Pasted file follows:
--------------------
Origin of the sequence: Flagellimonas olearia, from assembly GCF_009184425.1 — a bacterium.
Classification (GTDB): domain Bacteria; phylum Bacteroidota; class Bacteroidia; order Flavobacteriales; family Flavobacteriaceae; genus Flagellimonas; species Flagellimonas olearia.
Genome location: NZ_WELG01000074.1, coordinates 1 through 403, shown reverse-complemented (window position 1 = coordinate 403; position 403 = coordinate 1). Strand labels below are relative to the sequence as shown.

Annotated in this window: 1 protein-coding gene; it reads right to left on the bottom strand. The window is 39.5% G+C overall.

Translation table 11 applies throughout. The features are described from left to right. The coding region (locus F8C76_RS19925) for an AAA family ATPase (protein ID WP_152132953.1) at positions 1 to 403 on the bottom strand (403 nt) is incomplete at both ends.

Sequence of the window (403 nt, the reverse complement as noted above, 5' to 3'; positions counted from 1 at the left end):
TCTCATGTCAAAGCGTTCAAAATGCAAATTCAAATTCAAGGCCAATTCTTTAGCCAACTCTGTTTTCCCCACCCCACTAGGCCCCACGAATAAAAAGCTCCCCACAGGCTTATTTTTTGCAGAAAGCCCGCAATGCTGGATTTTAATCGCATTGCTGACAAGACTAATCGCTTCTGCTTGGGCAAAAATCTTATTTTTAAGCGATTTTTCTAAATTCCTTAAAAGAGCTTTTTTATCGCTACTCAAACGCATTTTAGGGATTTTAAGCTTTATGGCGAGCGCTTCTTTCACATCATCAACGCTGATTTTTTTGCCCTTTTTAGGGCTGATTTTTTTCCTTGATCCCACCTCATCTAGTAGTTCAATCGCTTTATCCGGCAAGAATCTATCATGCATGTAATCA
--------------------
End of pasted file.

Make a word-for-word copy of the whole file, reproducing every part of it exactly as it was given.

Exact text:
Origin of the sequence: Flagellimonas olearia, from assembly GCF_009184425.1 — a bacterium.
Classification (GTDB): domain Bacteria; phylum Bacteroidota; class Bacteroidia; order Flavobacteriales; family Flavobacteriaceae; genus Flagellimonas; species Flagellimonas olearia.
Genome location: NZ_WELG01000074.1, coordinates 1 through 403, shown reverse-complemented (window position 1 = coordinate 403; position 403 = coordinate 1). Strand labels below are relative to the sequence as shown.

Annotated in this window: 1 protein-coding gene; it reads right to left on the bottom strand. The window is 39.5% G+C overall.

Translation table 11 applies throughout. The features are described from left to right. The coding region (locus F8C76_RS19925) for an AAA family ATPase (protein ID WP_152132953.1) at positions 1 to 403 on the bottom strand (403 nt) is incomplete at both ends.

Sequence of the window (403 nt, the reverse complement as noted above, 5' to 3'; positions counted from 1 at the left end):
TCTCATGTCAAAGCGTTCAAAATGCAAATTCAAATTCAAGGCCAATTCTTTAGCCAACTCTGTTTTCCCCACCCCACTAGGCCCCACGAATAAAAAGCTCCCCACAGGCTTATTTTTTGCAGAAAGCCCGCAATGCTGGATTTTAATCGCATTGCTGACAAGACTAATCGCTTCTGCTTGGGCAAAAATCTTATTTTTAAGCGATTTTTCTAAATTCCTTAAAAGAGCTTTTTTATCGCTACTCAAACGCATTTTAGGGATTTTAAGCTTTATGGCGAGCGCTTCTTTCACATCATCAACGCTGATTTTTTTGCCCTTTTTAGGGCTGATTTTTTTCCTTGATCCCACCTCATCTAGTAGTTCAATCGCTTTATCCGGCAAGAATCTATCATGCATGTAATCA